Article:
Skip to main content

Learn about Kimberly McIntyre and how EPP affects her daily!

Name:    Kimberly McIntyre                                         Age: 34

• How old were you when you were diagnosed?

  • How long did it take you before finding out that you had Porphyria?
22 years
  • Was testing easy or prove to be difficult?  If so in what ways?
It was easy once we knew what to test for

• Do you remember your first flare/reaction?
   No, I was 3 years old

• What did it feel like to you?
  It feels like I’m burning from the inside out

• What things help you feel better? (Cool water, ice, shade, bath, clothes)
   If I’m able to, a cool fan usually I’m just in too much PAIN!

• How long does it take before you start to feel better?
  The first three days are really bad, and it takes a full week to be pain free

• What kind of clothing/trends do you wear when you go outside or in bad lighting?               Always needing long sleeves shirts, but the heat triggers me as well.

• Do you enjoy being outside?
   I love it but not when its sunny.

• What ways are you able to adapt to do certain activities outside?
   I typically stay in the shade even then it’s risky.

• What fun things are you able to do inside your home while the sun is out?
   I enjoy watching movies with my kids.

• Do you vacation or travel?  Is this easy for you?  What difficulty do you face?
   Having to cover up and I am limited to what I can do. Parks are hard because of the lines              and the rides are not in the shade and sometimes the wind will trigger me.

• Have you met any other Adults with EPP before?
   My sister has EPP to.

• What things do you have to do to protect your skin?
   Staying completely out of the sun.

• Is it hard for you to tell your friends, family what EPP is?  
   was when I was a child I was embarrassed now I don’t care. Most people don’t believe         me.   My daughter has it and I don’t want her to have the feelings I had about myself.

• What do you tell them?
   I tell them I am a vampire (NOT REALLY) to try to lighten the mood. Then tell them I am   allergic to the sun and it hurts more than you can imagine to be in it

• As an Adult do you ever feel left out, with activities?
  It hurts when my son wants my daughter and myself to play with him outside on a sunny day and were not able to.

  • How does this make you Feel?
Honestly, I feel horrible.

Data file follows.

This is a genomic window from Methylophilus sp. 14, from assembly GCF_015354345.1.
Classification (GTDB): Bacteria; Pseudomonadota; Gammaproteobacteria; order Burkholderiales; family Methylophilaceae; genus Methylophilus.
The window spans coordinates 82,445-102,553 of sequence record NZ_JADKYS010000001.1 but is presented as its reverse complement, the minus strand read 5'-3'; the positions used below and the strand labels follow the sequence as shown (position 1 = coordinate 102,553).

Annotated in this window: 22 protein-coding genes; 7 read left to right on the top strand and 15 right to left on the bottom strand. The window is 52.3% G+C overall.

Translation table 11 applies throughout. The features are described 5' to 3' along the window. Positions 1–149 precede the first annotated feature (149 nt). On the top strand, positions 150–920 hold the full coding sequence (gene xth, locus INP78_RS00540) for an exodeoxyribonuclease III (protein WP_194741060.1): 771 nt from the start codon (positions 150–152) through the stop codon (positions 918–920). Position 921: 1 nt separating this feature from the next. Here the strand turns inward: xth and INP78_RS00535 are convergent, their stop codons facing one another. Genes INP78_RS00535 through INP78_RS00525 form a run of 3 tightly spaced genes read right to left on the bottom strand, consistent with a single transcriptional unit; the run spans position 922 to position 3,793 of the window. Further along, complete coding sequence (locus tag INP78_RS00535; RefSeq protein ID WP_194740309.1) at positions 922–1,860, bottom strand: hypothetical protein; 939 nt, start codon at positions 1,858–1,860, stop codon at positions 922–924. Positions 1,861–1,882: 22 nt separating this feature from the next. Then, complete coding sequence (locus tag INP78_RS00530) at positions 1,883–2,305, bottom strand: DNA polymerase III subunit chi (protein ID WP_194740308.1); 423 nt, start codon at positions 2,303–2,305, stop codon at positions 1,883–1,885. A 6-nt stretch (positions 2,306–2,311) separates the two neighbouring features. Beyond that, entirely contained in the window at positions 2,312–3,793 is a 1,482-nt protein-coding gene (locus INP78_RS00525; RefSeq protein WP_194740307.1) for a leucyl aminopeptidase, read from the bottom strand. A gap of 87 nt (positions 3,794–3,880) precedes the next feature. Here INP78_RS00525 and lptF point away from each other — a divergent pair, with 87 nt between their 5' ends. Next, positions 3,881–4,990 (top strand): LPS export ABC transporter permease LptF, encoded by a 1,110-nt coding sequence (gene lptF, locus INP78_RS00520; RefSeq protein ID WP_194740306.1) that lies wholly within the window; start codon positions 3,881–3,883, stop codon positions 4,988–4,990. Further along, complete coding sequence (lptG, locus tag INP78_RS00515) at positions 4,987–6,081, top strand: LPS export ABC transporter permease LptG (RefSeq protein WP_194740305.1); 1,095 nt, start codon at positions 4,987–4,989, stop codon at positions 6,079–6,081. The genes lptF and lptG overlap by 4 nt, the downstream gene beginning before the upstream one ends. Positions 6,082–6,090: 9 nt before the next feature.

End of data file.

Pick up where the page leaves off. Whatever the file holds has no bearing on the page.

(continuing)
• Do you ever face depression or sadness?
  • I used to there was one-point I had a bad reaction and I just wanted to give up.  I didn’t want to live this life, but now that I am an adult I realize I am stronger then this and I need to be for my kids.

  • Do you work?  

  • What type of work do you do?

  • Is this a challenge with Sun or Lights?
No, not with sun or lights but the pain and tiredness.

  • Has your work had to make changes for you to continue working without an EPP reaction?

• What advice can you share to help other Adults that have EPP?
   Talk to others with it everyone is different and every time it’s you’re trigger time it may be different. We understand, and we are here for each other.

• Would you benefit from a new treatment?
    It would be life changing

Thank you, Kim, for sharing an adult perspective on EPP.  We hope that a treatment will be approved soon for everyone with EPP to benefit.


Popular posts from this blog

Amazing patient advocacy....and needed media for this issue. Thank you Terri Witter!


The APF asked our Facebook friends for their top questions they would ask a porphyria expert.
 The following questions were submitted to Dr. Wang for his responses ... Q. Does EPP give us bad teeth? Also, do people with EPP get stomach pains or is that with the other porphyias? A. The porphyrin that accumulates in EPP patients is protoporphyrin IX, which does not cause discoloration to teeth or abdominal pain.
 The type of porphyria that leads to discolored teeth is Congenital Erythropoietic Protoporphyria. The porphyrias that lead to episodic abdominal pain attacks are the acute hepatic porphyrias. Q. I have EPP and I have a severe reaction on my hands and lips. Do I seek urgent care? Also, what can you even do when you burn your lips? A. The acute reactions to sunlight in EPP can be very severe and, unfortunately, there are not many effective options to treat the symptoms. Nonsteroidal anti-inflammatory drugs (NSAIDS such as ibup…